Cracking Open the Egg
Unity by the Bay, 1 April 2018
SONG (Bob Sima): No Mud No Lotus, from The Movers The Shakers and The Peacemakers
We spent time with a family in Charlotte NC last weekend and, at one point, one of their children was invited to his Aunt’s house to color Easter eggs. Nobody seemed to think anything of it except me. My mind started racing. This child was born to parents, one a Southern Baptist and the other a Muslim. Both carrying certain rituals into their home but neither immersed in the strict religious practice or belief systems they were taught from their families of origin. They are now committed to a – for lack of a better description – “new thought” way of living. Yet off goes their darling son to dip some hard boiled eggs into food coloring and prepare for whatever Easter tradition they share in their home. While my brain processed the humor of the tangents that continued both forward and backward in my mind, all I heard in the laughter of confusion was, “Why in the world do we color eggs at Easter?” And so the story begins.
My questions continued:
Why eggs? What do eggs have to do with Easter?
Why the Easter Bunny? Bunnies are enough, but then come the chicks?
Why do we encourage children to eat baskets of candy? Peeps… seriously?
Palm leaves? Crucifixion? Resurrection? Ascension?
And again… why in the world do we color eggs?
There has to be deep symbolism here. As with most Christian holidays, the symbolism must carry back to what is now defined as paganism, but is more accurately described as the earth-cycle rituals and ceremonies that were honored before Christianity morphed them into holidays around the life of Yeshua. So I started to piece together my own understanding, which led me back to some unexpected roots and connections to my own family history. Or should I say, some unexpected yolks in the frying pan (that was cheesy, I know!).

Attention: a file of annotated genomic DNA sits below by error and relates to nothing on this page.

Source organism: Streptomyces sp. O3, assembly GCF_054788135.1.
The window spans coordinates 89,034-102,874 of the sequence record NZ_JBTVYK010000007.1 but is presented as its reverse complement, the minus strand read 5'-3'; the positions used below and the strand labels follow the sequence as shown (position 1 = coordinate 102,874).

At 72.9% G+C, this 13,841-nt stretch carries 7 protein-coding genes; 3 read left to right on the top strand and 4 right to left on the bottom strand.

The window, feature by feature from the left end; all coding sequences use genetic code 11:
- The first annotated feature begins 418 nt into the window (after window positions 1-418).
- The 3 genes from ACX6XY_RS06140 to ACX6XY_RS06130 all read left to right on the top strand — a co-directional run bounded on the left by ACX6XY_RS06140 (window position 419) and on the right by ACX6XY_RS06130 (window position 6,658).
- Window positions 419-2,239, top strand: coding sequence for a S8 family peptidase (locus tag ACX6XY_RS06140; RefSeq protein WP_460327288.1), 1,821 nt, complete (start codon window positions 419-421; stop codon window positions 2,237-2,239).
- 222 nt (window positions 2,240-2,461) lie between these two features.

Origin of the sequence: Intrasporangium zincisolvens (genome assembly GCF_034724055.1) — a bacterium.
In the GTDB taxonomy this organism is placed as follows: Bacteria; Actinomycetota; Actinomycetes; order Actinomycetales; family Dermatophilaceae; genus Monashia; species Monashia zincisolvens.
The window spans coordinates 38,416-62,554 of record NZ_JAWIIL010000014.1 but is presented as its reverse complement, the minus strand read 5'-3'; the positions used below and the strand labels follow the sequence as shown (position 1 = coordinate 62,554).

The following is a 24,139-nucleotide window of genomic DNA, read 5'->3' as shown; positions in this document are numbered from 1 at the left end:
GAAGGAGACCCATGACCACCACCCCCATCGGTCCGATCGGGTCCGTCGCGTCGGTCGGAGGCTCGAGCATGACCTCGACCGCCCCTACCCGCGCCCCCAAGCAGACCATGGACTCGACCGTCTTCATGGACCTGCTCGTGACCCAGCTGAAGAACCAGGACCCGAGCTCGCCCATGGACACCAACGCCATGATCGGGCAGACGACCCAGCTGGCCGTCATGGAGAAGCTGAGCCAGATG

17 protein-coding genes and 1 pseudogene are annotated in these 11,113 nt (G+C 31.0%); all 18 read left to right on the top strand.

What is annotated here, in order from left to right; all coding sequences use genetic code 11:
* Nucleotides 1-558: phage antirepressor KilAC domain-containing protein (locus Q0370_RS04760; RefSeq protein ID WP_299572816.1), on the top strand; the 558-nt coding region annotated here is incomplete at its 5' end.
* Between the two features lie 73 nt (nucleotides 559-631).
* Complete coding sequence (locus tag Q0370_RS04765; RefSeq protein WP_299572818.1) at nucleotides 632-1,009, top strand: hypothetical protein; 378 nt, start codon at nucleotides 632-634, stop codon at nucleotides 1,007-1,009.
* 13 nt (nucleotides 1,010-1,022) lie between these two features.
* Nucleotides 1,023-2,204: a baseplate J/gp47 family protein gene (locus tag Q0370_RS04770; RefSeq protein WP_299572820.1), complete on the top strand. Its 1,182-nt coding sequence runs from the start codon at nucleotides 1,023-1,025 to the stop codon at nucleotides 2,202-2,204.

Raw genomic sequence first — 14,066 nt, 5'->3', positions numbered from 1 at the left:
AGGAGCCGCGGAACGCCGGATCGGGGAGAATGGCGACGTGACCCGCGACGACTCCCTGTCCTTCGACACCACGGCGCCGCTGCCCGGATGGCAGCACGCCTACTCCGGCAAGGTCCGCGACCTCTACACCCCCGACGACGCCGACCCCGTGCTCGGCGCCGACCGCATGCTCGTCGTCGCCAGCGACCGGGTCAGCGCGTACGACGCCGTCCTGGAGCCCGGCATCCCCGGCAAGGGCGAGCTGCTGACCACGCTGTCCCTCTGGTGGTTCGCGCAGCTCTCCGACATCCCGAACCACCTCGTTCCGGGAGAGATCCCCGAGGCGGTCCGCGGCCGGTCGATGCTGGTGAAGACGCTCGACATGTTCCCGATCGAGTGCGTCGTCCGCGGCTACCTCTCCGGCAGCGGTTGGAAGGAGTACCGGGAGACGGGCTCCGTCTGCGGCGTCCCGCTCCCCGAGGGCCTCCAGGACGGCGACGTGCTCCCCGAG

Time to crack open the egg. We all know the Easter story of Christianity in some level of detail. I’m going to tell the story in a very quick and simplified metaphysical and energetic view.
When Yeshua was baptized by John the Baptist, it began the cleansing process that opened up consciousness to a new Truth about to birth through him. Ash Wednesday kicks off the season of Lent to remind us of a baptism, a letting go of old concepts to make space for a new way of being. Ashes indicate the burning away of lower frequency thoughts and emotions so that Spirit – which we also know to be the Sacred Breath – can reveal our Truth. Ashes are placed on the third eye to erase error we allow to form in our subconscious body and open our spiritual channels to fill the void with our increasing awareness toward Truth.